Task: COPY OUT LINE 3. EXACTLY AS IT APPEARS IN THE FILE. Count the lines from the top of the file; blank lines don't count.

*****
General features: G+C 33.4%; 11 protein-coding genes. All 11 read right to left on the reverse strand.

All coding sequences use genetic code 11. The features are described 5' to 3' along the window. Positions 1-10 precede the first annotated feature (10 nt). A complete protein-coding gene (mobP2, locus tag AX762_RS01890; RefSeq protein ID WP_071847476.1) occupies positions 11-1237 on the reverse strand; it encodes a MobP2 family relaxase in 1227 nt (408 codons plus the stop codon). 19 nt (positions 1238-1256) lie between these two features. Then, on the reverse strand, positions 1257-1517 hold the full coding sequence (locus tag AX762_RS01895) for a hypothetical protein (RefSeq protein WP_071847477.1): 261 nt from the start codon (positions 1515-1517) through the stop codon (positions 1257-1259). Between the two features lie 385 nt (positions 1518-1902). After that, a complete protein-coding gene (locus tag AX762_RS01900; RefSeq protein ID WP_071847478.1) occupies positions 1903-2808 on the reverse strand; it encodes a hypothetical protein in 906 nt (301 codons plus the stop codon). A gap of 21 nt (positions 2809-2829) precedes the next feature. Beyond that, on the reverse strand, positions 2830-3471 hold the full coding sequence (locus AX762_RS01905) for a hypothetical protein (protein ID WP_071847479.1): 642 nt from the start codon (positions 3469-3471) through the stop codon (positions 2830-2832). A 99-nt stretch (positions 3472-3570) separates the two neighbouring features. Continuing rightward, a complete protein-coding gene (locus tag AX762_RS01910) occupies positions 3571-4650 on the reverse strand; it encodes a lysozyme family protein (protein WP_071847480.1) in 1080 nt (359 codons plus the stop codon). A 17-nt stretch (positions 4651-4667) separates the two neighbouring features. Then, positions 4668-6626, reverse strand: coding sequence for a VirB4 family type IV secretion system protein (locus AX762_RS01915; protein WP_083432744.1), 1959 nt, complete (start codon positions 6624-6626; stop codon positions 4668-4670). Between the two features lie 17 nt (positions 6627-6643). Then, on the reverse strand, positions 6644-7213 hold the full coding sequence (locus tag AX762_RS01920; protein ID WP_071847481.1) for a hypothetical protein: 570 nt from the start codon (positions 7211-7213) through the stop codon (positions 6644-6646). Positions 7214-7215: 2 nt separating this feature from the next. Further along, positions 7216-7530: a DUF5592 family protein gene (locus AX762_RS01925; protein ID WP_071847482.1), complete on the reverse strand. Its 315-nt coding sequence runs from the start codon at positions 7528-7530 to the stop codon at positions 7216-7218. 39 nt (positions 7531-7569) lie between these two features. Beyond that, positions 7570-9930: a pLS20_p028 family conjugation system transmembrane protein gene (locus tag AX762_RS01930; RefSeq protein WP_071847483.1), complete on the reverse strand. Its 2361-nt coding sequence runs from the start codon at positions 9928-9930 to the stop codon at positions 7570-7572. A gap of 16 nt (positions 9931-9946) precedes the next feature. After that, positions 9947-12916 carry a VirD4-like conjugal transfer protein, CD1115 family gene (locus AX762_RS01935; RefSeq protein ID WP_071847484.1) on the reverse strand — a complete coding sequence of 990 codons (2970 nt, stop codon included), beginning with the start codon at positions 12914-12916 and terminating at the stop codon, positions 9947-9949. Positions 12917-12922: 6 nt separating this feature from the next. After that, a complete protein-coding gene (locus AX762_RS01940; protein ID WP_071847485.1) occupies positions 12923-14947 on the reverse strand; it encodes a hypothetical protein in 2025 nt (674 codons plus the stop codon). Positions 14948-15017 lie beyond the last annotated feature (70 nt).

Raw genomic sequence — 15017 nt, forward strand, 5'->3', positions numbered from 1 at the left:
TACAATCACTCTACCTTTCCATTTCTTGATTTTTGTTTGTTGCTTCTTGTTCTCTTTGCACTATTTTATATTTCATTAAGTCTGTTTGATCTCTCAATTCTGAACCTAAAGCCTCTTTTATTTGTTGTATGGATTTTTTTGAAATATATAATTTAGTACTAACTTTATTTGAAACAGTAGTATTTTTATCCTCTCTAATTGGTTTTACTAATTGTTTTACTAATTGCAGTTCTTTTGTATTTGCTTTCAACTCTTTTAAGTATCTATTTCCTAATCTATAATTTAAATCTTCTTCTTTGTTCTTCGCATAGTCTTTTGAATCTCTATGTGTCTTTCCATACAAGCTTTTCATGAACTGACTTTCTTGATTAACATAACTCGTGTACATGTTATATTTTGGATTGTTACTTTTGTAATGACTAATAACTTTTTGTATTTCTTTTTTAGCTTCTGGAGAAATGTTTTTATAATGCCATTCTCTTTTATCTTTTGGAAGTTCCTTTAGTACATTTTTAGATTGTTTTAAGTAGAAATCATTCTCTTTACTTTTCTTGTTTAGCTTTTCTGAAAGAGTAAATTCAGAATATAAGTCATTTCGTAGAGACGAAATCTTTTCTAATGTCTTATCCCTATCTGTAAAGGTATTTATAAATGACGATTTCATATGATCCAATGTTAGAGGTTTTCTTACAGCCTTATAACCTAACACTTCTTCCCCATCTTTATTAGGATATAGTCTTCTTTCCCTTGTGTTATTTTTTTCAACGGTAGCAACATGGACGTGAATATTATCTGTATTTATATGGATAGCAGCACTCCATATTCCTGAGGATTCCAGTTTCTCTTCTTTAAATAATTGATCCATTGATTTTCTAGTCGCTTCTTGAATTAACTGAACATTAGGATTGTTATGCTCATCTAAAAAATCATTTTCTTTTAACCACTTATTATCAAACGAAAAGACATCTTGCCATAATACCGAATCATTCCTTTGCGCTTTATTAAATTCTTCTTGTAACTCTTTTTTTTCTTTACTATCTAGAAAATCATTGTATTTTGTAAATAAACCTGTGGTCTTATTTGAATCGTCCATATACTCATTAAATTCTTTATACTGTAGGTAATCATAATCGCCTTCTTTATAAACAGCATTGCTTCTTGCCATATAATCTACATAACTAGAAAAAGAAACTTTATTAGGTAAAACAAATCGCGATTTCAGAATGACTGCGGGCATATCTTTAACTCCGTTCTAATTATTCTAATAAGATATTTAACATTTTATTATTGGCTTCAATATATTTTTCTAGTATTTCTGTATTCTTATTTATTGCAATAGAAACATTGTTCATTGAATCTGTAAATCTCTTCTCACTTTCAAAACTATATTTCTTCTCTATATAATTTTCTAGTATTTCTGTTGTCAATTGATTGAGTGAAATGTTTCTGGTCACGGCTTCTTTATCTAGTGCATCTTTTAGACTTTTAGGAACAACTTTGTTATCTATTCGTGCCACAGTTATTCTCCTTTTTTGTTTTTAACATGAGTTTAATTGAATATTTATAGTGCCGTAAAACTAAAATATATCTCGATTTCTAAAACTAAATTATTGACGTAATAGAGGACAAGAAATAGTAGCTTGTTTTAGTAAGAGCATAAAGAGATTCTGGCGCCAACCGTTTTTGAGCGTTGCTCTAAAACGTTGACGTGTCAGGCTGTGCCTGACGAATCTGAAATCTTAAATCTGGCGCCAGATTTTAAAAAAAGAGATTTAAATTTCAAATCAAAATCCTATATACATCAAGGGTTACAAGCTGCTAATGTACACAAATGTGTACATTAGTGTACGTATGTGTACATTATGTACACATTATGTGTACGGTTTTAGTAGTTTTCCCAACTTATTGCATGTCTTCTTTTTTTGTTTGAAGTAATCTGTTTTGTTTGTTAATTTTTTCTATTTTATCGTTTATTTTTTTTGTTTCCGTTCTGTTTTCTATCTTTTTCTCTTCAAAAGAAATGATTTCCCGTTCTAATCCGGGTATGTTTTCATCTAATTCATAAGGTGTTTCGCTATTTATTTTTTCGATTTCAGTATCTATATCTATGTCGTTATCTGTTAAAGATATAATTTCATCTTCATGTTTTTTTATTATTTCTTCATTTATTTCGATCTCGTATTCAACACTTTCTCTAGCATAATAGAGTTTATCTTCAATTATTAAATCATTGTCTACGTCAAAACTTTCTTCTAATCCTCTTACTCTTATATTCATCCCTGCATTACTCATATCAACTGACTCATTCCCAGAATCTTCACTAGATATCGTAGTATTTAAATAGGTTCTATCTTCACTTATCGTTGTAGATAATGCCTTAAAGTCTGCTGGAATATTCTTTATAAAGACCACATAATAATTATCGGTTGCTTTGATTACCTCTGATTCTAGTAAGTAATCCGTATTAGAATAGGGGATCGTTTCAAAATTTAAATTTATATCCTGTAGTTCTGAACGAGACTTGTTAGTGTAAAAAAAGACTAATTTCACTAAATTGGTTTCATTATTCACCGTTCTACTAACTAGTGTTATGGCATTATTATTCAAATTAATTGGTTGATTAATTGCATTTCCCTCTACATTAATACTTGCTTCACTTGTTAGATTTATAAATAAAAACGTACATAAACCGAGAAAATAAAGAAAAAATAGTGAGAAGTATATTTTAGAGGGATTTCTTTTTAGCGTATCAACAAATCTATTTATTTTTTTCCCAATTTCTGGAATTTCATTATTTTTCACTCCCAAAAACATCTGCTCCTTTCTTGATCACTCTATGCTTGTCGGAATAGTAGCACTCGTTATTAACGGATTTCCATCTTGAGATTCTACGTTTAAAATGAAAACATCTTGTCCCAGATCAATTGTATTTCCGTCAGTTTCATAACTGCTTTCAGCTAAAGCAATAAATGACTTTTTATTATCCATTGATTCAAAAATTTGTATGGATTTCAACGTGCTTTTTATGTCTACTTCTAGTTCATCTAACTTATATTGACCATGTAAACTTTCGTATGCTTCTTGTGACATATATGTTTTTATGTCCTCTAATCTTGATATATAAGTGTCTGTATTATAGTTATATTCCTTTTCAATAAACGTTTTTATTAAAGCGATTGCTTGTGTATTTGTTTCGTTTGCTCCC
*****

Raw genomic sequence — 15017 nt, forward strand, 5'->3', positions numbered from 1 at the left: